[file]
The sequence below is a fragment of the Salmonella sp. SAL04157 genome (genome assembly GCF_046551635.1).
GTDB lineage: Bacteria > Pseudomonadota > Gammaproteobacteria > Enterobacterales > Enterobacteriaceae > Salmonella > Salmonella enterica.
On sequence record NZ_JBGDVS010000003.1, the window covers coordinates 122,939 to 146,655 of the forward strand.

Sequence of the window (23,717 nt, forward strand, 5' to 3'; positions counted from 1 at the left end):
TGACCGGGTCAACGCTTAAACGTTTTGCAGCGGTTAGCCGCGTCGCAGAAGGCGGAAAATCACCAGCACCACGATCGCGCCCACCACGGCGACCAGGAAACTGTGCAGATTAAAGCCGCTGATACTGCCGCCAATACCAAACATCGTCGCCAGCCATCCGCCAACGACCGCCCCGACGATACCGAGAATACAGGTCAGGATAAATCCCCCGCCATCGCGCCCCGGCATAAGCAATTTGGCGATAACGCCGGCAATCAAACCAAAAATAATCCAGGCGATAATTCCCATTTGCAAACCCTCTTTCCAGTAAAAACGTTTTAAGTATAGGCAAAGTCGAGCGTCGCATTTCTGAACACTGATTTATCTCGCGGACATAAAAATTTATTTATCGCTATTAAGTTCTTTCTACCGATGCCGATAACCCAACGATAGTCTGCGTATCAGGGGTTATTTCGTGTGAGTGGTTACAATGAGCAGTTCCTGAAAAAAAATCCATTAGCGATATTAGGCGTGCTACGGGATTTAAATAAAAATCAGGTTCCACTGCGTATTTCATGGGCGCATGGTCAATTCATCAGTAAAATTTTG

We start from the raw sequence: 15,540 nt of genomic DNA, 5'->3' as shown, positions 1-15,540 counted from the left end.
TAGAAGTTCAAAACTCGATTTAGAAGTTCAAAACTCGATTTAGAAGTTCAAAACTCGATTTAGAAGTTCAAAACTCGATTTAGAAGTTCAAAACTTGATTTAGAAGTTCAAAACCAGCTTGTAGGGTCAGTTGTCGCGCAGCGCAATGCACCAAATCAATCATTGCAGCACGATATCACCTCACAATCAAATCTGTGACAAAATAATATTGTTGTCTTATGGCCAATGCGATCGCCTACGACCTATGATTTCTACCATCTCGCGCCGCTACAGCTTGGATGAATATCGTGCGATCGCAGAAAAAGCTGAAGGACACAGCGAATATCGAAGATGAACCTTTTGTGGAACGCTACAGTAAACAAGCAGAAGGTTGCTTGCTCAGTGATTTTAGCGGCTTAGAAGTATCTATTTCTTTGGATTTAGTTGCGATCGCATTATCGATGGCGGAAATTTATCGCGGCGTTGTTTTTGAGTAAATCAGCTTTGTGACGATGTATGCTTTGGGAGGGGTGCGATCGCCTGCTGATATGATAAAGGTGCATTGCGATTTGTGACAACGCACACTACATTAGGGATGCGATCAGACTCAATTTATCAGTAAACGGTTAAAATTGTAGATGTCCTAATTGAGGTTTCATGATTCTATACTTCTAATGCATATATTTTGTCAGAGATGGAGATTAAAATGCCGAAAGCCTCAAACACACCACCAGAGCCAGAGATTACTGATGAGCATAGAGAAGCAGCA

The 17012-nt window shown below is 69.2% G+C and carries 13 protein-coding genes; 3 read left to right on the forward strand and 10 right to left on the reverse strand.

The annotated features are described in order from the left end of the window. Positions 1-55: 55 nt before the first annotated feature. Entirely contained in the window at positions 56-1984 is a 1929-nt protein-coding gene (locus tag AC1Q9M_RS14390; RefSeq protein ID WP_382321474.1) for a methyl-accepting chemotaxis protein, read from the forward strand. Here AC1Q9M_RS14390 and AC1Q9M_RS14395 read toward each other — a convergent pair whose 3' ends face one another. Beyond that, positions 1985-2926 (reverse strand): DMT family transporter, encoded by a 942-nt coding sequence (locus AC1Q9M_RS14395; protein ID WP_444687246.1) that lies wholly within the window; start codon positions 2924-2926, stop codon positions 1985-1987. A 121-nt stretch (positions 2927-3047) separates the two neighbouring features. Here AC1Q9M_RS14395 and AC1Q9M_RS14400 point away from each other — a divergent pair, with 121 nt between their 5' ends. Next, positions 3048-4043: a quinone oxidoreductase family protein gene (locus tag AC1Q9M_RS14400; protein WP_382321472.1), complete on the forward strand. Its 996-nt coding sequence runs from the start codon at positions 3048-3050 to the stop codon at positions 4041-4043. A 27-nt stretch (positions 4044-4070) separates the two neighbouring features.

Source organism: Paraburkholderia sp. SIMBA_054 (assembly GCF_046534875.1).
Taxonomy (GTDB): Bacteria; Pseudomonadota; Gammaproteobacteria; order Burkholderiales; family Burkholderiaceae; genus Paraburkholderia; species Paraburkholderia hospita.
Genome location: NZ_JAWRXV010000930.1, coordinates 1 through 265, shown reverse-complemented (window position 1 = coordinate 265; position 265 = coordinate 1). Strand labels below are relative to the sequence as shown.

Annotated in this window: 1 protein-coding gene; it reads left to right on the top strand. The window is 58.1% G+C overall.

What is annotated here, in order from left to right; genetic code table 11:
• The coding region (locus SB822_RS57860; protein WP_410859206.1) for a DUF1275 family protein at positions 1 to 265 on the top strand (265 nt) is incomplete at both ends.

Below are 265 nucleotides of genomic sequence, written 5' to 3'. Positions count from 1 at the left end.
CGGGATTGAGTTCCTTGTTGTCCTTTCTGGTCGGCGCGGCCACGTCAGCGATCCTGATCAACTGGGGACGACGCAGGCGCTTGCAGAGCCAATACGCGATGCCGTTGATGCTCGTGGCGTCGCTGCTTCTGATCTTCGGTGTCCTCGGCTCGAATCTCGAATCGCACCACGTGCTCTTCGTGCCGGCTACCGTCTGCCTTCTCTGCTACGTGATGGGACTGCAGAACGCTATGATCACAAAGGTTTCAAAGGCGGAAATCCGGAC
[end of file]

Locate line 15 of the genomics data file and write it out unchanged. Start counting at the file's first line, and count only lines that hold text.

• The coding region (locus SB822_RS57860; protein WP_410859206.1) for a DUF1275 family protein at positions 1 to 265 on the top strand (265 nt) is incomplete at both ends.